Can LPG Run A Barbie?
I have a LPG tank 25 ltr from a forklift that is on gas, can LPG run a barbie?
LPG is Liquefied Petroleum Gas. It is a combination of Propane (C3H8) and Butane (C4H10).
If you are running a gas barbie then normally you would run it on butane because butane has a higher flame temperature than propane.
The advantage of propane however (for campers anyway) is that it doesn't liquefy until it reaches -42 degrees Celsius or -39 Fahrenheit whereas butane liquefies just below Zero Celsius or 31 Fahrenheit. So if you're grilling in winter, propane is the way to go.
So in theory, because LPG is a combination of propane and butane and these gases are suitable for use with a barbecue grill then there's no reason why you can't use LPG. Certainly there is no issue with smells or odours contaminating the food.
My big concern however is from a safety point of view and this relates to the gas regulator. The regulator controls the pressure at which the gas is delivered to its point of use, and there's a different type of regulator whether you're using propane, butane Or LPG. Each regulator is specific with regard to the pressure of gas in the cylinder so it's absolutely vital get it right.
What if your barbecue has previously run on natural gas? You must read this post below because switching from mains gas to tank gas is not as simple as disconnecting one supply pipe and reconnecting another.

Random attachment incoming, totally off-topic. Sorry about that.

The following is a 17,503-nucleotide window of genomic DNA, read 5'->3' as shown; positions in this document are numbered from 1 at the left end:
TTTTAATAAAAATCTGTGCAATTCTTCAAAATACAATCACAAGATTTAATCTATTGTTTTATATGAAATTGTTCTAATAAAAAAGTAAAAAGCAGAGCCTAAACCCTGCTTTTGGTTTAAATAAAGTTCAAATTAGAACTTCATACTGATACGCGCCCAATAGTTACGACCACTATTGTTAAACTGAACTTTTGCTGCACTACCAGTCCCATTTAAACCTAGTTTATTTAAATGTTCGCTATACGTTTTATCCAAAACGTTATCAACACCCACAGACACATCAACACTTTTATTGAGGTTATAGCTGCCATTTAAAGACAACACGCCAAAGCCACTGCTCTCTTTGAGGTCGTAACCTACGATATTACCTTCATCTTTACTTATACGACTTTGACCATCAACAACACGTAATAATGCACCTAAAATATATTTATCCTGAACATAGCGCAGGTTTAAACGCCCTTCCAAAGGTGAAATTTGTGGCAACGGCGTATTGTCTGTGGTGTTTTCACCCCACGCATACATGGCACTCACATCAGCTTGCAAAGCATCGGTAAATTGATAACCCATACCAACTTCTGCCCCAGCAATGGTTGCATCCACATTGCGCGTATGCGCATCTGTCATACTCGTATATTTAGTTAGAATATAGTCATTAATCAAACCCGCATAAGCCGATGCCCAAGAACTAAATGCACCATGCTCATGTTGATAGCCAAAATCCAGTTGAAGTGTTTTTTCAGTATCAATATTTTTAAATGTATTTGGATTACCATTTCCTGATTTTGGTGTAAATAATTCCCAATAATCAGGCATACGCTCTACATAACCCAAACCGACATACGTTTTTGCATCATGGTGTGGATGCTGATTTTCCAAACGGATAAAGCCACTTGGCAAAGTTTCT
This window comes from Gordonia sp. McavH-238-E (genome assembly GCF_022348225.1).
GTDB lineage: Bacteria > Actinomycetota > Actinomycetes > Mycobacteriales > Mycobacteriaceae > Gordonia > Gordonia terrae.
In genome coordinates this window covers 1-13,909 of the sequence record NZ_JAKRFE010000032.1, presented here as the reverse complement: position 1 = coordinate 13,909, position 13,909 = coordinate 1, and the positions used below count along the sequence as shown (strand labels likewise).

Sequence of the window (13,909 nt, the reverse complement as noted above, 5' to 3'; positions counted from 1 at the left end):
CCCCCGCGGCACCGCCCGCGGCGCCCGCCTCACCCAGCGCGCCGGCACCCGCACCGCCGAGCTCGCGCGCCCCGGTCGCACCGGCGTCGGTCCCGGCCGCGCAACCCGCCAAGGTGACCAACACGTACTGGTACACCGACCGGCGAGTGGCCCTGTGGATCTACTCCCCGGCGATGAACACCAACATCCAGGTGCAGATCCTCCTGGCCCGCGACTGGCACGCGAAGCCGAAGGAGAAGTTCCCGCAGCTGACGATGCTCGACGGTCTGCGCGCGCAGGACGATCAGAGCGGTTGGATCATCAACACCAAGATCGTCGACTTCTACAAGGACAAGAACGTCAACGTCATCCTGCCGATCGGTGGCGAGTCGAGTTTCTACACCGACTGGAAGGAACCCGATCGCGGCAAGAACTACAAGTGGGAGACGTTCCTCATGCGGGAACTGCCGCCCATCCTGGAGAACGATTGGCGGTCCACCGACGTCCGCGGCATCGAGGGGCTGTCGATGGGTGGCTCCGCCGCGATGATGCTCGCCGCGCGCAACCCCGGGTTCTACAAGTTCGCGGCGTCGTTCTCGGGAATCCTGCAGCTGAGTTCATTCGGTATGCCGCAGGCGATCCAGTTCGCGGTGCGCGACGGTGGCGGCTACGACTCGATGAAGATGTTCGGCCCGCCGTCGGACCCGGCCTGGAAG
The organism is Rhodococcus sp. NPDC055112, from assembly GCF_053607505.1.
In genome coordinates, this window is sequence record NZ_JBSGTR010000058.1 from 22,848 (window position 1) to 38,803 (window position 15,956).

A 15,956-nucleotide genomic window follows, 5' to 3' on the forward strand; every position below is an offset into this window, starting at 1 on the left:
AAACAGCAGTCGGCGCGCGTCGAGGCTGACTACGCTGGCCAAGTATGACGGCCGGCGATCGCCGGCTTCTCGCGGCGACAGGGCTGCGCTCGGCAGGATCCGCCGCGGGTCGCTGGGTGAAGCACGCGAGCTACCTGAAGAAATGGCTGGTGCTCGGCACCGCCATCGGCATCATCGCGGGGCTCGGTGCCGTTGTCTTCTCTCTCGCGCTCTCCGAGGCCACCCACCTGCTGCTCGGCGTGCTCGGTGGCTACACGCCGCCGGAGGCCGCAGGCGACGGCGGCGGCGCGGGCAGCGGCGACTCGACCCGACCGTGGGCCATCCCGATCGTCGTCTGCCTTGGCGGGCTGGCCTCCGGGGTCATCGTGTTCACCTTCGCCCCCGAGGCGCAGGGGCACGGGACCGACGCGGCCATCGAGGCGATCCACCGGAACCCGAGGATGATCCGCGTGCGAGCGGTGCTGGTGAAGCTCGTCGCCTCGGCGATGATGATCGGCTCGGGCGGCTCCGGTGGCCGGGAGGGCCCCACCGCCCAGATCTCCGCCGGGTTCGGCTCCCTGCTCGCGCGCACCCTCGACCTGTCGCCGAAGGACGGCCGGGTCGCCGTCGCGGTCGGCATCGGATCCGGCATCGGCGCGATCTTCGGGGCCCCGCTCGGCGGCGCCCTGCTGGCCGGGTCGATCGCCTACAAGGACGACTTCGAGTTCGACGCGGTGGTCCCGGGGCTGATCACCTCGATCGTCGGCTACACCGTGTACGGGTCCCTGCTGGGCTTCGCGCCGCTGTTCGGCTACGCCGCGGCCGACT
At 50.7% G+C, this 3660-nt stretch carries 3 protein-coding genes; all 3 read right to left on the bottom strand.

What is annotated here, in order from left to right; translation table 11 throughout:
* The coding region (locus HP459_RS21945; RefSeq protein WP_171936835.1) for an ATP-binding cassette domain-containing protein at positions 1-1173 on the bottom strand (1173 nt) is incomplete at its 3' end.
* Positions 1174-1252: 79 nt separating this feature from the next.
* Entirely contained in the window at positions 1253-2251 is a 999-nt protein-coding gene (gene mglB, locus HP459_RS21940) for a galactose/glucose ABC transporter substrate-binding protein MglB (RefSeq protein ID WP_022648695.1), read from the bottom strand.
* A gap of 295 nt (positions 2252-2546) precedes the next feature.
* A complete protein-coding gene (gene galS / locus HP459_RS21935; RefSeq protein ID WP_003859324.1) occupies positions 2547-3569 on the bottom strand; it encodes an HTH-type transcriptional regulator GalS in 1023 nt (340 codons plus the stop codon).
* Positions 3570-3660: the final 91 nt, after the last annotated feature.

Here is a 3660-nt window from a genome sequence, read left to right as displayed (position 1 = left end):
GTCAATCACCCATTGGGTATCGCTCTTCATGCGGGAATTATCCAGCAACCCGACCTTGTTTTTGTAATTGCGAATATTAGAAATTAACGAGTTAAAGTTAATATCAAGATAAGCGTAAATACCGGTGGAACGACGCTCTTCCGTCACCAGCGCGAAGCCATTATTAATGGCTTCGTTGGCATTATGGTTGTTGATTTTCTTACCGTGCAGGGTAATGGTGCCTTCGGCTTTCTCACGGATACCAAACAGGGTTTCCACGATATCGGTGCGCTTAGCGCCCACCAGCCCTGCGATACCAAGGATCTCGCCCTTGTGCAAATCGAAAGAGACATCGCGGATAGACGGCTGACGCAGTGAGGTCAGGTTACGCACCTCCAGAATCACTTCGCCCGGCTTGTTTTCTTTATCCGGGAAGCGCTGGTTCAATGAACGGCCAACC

I've seen many pictures of people with burns as a result of an accident with a barbecue so I take every precaution to ensure that my cookouts are as safe as possible. Using a non-standard gas presents a risk so ultimately the decision to take that risk has to be yours.
Changing From Natural Gas to Propane
Valve Conversion Kit
I have a DCS BBQ. At my previous residence it was plumbed to natural gas. I need to convert to propane because our new home does not have natural gas available.
Can you help me with the necessary equipment for the change?
This isn't as simple as it first may seem and you're playing with fire if you get it wrong. Don't worry, I have a solution for you (below) but first I need to explain the background to what you're tryng to do.
The basic problem is that the difference between a natural gas burner and a propane burner is the pressure of the gas. Propane being the higher pressure.
If you were just to make the connection to a propane tank, the gas would flow through at such a rate that it would just blow itself out so in order for you to connect to propane, you need to reduce the pressure through the burners.
The pressure is determined by the valve orifice and it's important to get the size right so that you get the appropriate burner BTU output.
If you want to do a DIY job then the general rule is that to convert from propane to natural gas, you drill out the valve orifice to make it larger and there are recommended dimensions to drill out to.
The converse applies for the conversion that you want to do ie. the valve orifice holes need to be smaller. Ever tried to make a hole smaller?......almost impossible.
The easy way (and most importantly the safe way) is to buy a conversion kit. They're less than $100 and what price do you put on your safety?
See Also:-Return to Home Page from Changing From Natural Gas to Propane
Barbecue Grill Comparisons